Since the famous success of Spindletop, North America’s Oil and Gas Industry is consumed by the drive for innovation. Today, the pressure to innovate while maintaining cost efficiencies is even greater with increased government regulations, strengthening environmental pressures, and fluctuating energy prices. The pressure is most acutely felt by the supporting Oilfield Services Industry, which is constantly under pressure from oil and gas producers’ ever-growing demand for cost effective solutions to the production, transportation, and refinement of oil and gas.
Innovation and advanced technologies are fundamental to the continued evolution and success of the energy industry and to keep pace in this dynamic environment oilfield services must invest in research and development (R&D) activities to remain competitive.
However, while oilfield service companies conduct significant R&D activities, many do so without taking advantage of the R&D tax credit. Due to misinformation or lack of understanding, most oilfield service companies are simply unaware that activities such as rig and platform structure design, improving protection and safety systems, engineering design of pressure vessels and process equipment or improvements in transportation methods, are all qualified activities for the R&D tax credit.
With Ayming’s global experience, we have seen other industries fail to take advantage of credits, but we have also seen and helped others who face similar innovation pressures take full advantage of the valuable tax credits for their existing activities.
Although (rightly) seen as unrelated, companies in the Food and Beverage Industry face similar innovation pressures to the oilfield service market. The challenge of feeding a constantly growing population requires significant innovation from biologists, chemists, engineers, dietitians, and other food scientists to ensure food and beverage companies are keeping up with market demands, food consumption trends, and constant government regulatory changes. Like oilfield service companies, food and beverage manufacturers are constantly designing new products, improving existing products, or creating new or improved processes or formulas in order to remain competitive.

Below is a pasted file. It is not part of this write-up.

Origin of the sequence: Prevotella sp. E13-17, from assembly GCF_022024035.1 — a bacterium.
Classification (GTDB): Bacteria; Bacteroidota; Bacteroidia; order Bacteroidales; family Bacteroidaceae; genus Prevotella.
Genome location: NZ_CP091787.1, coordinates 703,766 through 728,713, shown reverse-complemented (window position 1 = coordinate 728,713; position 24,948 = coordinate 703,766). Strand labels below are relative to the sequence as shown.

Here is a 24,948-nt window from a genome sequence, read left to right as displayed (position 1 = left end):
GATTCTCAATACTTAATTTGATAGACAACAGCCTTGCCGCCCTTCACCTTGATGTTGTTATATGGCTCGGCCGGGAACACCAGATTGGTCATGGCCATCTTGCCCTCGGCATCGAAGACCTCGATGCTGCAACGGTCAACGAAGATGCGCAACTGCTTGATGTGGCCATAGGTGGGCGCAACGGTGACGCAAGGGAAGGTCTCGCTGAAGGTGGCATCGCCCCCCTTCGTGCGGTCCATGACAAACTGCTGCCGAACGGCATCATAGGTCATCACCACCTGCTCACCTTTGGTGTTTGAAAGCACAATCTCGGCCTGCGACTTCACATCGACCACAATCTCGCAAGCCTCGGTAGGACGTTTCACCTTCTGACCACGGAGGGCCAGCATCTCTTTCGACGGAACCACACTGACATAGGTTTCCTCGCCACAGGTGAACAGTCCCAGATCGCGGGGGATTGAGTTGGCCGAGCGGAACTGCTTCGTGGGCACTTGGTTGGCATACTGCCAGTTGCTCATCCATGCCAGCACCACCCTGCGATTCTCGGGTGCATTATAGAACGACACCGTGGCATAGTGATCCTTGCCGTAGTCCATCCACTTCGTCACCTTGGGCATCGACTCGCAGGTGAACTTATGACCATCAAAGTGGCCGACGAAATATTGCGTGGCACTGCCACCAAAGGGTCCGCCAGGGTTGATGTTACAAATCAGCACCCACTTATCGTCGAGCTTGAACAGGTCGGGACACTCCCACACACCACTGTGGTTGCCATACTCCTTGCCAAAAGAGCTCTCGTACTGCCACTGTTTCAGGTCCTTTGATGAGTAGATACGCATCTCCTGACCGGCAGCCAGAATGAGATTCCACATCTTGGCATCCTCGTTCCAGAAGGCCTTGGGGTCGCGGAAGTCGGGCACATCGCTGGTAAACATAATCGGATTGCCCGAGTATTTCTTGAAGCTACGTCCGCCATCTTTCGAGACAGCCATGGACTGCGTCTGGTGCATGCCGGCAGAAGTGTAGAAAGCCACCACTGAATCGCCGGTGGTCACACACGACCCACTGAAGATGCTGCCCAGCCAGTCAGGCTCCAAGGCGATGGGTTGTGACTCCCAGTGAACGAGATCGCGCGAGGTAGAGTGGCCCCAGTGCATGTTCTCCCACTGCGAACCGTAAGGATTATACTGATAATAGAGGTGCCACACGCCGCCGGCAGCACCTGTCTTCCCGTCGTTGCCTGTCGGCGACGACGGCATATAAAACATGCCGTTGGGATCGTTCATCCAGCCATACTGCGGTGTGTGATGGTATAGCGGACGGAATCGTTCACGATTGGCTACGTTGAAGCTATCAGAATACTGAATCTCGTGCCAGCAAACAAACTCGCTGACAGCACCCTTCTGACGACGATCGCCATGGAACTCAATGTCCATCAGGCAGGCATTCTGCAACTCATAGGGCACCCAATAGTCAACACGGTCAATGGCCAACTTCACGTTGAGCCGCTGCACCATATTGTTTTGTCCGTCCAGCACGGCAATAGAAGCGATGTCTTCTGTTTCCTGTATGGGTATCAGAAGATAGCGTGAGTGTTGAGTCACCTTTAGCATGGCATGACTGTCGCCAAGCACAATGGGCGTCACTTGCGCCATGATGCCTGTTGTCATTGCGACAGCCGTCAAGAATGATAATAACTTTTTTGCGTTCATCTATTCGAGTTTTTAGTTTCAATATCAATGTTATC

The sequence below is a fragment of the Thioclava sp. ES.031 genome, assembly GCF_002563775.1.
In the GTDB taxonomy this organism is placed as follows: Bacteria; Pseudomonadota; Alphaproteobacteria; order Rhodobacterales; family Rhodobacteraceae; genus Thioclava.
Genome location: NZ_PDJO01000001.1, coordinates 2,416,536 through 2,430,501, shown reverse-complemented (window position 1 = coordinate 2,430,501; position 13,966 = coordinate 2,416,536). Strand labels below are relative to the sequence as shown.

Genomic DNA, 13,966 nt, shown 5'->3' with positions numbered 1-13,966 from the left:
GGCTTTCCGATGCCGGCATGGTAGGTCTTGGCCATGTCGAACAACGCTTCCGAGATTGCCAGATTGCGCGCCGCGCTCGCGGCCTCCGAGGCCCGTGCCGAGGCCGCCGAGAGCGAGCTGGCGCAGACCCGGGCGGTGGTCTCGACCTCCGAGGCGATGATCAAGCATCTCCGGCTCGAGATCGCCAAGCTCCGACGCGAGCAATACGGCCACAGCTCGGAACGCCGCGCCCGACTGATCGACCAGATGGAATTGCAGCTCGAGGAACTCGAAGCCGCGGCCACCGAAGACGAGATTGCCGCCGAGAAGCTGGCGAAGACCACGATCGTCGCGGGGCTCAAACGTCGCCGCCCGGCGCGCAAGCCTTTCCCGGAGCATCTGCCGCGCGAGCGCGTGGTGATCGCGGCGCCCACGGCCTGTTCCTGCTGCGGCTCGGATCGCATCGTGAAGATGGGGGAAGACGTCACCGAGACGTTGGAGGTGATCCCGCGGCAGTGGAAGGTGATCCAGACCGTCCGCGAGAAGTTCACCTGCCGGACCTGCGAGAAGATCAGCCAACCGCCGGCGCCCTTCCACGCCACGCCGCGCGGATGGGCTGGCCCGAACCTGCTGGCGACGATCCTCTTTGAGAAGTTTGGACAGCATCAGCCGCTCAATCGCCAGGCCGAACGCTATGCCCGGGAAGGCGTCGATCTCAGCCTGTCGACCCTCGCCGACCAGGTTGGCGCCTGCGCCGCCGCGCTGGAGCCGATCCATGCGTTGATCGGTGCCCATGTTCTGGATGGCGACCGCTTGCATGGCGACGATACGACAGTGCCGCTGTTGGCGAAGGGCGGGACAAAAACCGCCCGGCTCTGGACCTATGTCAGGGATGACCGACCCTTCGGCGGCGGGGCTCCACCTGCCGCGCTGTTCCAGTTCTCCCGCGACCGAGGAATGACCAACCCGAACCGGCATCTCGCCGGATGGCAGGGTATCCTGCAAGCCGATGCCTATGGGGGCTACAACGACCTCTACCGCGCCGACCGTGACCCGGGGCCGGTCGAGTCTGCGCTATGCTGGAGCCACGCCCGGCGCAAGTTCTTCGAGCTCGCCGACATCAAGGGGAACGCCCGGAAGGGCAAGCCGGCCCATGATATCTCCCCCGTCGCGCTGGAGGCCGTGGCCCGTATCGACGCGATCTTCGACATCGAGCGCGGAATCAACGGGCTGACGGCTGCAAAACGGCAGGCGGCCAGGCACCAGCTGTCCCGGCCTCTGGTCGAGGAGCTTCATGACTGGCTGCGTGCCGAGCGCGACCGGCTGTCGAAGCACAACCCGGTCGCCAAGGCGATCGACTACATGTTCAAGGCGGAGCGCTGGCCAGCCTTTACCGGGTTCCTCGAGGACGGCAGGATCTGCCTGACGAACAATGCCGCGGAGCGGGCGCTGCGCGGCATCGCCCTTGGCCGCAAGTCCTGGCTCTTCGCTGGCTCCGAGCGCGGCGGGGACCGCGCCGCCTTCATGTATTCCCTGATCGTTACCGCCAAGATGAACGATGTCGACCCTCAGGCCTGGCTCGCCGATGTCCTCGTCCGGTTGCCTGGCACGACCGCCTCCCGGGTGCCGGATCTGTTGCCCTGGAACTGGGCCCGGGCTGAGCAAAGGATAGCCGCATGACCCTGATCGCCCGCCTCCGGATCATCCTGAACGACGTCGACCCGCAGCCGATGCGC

In addition to providing new or improved food and beverage options, companies must keep up with market trends that include sodium reduction, elimination of sugar, gluten-free products, meat-flavored vegetable products, and other environmentally friendly and sustainable options. Oilfield service companies may serve a different master but are also impacted by external trends with increased pressure from environmental bodies and local governments to minimize negative impacts on communities and eco-systems located close to oil and gas fields.
To offset the costs associated with food and beverage innovations in a closely regulated industry, many food and beverage companies have successfully turned to the R&D Tax Credit Program. In 2018, Ayming performed an R&D tax credit study for a bakery and chocolatier ingredients company with an annual revenue of $283M. This client developed new production processes that incorporated innovations that improved product shelf-life and increased the nutritional content of products. As important as it is in motor oil, the measure of viscosity of chocolate is a major factor in chocolate production and processing and their efforts to control it qualified for $2.6M in R&D tax credits.
The key to maximize the credit is to understand the qualifying activities and using dedicated experts to properly and effectively assess all possible qualifying activities. Reliance on traditional tax preparation is the smart thing to do for traditional tax compliance, but companies need experienced experts to identify all activities that are now included in the comprehensive qualified criteria for the research credit. With external pressure continuing to build, the R&D Tax Credit is a proven benefit which will allow oilfield service companies to fund their ongoing operations through their daily continued innovation initiatives. And in this volatile energy environment it’s interesting to have another reason for being a foodie!